AND!!! We had a chance to read the first chapter of Poppy by Avi. Avi is one of my all-time favorite children’s authors, and he’s extremely versatile. He’s written everything from The True Confessions of Charlotte Doyle to Crispin: The Cross of Lead to the Dimwood Forest series, which started with Poppy.

In the first chapter, we meet Poppy and Ragweed, two mice. We also meet Mr. Ocax, who is a horned owl. I mentioned that I’d post a picture of a horned owl here.

Could this be Mr. Ocax's cousin?

I’m still trying to track down a good photo to compare the size of an owl to the size of a mouse. When I find one, I’ll share it with you.

Enjoy your long weekend! See you on Tuesday!

###

First day!

Oh wow! There are so many thoughts racing through my head today, the first day of school! I have some incredible kids, and I’m so glad we got so much done on our first day together!

This morning, we read Barbara and Ed Emberley’s Caldecott-award winning book Drummer Hoff. One of our goals this year is to read at least half of the Caldecott books. This summer, I finally finished reading all of them myself and discovered books I never knew existed, so I want our class to have a similar goal!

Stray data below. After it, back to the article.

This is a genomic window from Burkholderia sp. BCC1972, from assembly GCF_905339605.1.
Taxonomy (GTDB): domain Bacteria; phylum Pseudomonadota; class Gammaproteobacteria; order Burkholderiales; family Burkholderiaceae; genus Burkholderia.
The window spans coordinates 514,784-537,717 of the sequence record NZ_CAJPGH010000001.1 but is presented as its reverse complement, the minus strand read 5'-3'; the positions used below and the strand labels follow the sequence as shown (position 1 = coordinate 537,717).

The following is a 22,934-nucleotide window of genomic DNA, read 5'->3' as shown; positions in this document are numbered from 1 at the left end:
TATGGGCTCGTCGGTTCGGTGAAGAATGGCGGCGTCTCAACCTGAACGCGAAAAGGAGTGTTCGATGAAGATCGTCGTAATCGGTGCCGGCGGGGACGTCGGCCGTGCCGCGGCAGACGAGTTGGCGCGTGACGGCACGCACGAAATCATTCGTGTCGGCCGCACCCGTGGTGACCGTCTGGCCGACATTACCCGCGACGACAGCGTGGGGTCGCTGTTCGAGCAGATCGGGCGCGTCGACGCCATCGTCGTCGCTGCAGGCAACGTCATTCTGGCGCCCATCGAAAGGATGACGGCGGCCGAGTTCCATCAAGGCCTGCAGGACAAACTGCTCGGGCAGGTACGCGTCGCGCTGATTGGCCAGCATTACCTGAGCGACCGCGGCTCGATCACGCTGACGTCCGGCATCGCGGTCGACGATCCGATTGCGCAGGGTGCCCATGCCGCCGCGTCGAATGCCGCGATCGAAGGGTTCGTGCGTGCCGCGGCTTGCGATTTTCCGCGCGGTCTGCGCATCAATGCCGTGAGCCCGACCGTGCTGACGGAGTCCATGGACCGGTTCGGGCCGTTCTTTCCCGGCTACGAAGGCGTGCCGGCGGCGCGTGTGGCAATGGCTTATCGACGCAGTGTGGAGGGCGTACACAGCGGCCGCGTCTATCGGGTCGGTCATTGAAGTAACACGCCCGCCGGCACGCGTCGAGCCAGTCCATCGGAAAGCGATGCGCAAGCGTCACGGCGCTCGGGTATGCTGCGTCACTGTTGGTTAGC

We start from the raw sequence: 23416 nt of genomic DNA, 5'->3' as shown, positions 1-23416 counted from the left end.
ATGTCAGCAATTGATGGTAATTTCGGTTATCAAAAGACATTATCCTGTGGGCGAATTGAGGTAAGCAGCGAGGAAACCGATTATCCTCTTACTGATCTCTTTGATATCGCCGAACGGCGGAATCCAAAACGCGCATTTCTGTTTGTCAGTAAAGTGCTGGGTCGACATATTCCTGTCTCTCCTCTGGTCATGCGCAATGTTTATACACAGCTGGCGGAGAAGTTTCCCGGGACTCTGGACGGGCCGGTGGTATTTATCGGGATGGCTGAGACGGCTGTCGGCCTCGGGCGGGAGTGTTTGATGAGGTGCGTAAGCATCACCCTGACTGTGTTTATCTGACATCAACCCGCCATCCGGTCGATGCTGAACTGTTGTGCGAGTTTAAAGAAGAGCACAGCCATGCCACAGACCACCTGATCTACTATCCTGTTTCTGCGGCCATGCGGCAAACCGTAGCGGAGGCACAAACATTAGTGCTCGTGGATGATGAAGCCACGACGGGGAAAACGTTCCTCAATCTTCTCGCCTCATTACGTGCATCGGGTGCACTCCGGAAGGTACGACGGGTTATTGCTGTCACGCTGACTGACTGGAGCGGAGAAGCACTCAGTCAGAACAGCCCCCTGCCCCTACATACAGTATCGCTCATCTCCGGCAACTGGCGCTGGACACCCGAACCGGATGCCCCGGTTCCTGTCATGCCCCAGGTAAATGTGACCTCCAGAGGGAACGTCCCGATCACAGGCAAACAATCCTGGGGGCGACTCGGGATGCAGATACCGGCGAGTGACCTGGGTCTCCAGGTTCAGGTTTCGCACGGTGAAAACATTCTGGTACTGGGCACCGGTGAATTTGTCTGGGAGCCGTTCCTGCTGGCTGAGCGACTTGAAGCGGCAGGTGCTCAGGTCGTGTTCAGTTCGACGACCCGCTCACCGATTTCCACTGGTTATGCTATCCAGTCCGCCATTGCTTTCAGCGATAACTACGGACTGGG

One of my students mentioned the violence of shooting off a cannon. I explained that at the time this book was written (it won the 1968 Caldecott), cannons were really usually used as giant noisemakers rather than weapons of war. I told my class I’d post a clip of the 1812 overture featuring cannons, so here it is:

I love the Boston Pops. Every year, they perform this song with cannons in Washington, D.C. I hope to see it performed in person some day!

Tomorrow, we’ll read Drummer Hoff out loud together — I’ve copied it onto chart paper. Off to visit Mrs. Chan and her new baby!

###

Lessons from Hatchet

We finished reading Hatchet last week, and although I’m usually more of a My Side of the Mountain kind of girl, my students’ enthusiasm made me enjoy it a ton more this time around. (Also, the student who checked out My Side of the Mountain this week in library — AND is actually reading it — is my current hero)

A few days ago, my partner Toby found this link for us. When Toby was in 5th grade, he wrote a song about Hatchet with his friend Lena. He says he can’t remember all the lyrics, but when he does, I’ll pass them along to you. 🙂 Parents, I screened this article to make sure it was 4th-grade-appropriate! Please enjoy 10 Wilderness Survival Lessons from Hatchet.